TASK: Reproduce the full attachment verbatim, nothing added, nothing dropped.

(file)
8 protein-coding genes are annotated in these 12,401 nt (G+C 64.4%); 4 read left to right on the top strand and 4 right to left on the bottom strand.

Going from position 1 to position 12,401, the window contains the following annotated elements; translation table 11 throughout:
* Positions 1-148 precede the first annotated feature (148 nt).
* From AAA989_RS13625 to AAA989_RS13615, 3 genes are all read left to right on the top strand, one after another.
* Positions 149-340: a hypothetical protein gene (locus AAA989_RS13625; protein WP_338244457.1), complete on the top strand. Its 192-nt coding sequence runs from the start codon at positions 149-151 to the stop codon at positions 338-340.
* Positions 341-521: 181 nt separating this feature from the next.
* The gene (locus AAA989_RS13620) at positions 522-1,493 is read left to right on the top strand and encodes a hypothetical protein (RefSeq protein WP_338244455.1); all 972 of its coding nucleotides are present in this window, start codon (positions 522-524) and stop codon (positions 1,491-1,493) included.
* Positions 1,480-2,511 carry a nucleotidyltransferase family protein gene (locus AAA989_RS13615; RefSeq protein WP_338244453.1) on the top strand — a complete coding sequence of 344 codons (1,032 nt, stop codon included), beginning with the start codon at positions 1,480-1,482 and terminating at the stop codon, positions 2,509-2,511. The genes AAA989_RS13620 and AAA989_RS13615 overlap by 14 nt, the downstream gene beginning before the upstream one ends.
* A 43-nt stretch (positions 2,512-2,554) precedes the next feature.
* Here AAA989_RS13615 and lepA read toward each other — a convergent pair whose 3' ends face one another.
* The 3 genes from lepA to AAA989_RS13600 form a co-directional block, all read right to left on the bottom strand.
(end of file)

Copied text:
8 protein-coding genes are annotated in these 12,401 nt (G+C 64.4%); 4 read left to right on the top strand and 4 right to left on the bottom strand.

Going from position 1 to position 12,401, the window contains the following annotated elements; translation table 11 throughout:
* Positions 1-148 precede the first annotated feature (148 nt).
* From AAA989_RS13625 to AAA989_RS13615, 3 genes are all read left to right on the top strand, one after another.
* Positions 149-340: a hypothetical protein gene (locus AAA989_RS13625; protein WP_338244457.1), complete on the top strand. Its 192-nt coding sequence runs from the start codon at positions 149-151 to the stop codon at positions 338-340.
* Positions 341-521: 181 nt separating this feature from the next.
* The gene (locus AAA989_RS13620) at positions 522-1,493 is read left to right on the top strand and encodes a hypothetical protein (RefSeq protein WP_338244455.1); all 972 of its coding nucleotides are present in this window, start codon (positions 522-524) and stop codon (positions 1,491-1,493) included.
* Positions 1,480-2,511 carry a nucleotidyltransferase family protein gene (locus AAA989_RS13615; RefSeq protein WP_338244453.1) on the top strand — a complete coding sequence of 344 codons (1,032 nt, stop codon included), beginning with the start codon at positions 1,480-1,482 and terminating at the stop codon, positions 2,509-2,511. The genes AAA989_RS13620 and AAA989_RS13615 overlap by 14 nt, the downstream gene beginning before the upstream one ends.
* A 43-nt stretch (positions 2,512-2,554) precedes the next feature.
* Here AAA989_RS13615 and lepA read toward each other — a convergent pair whose 3' ends face one another.
* The 3 genes from lepA to AAA989_RS13600 form a co-directional block, all read right to left on the bottom strand.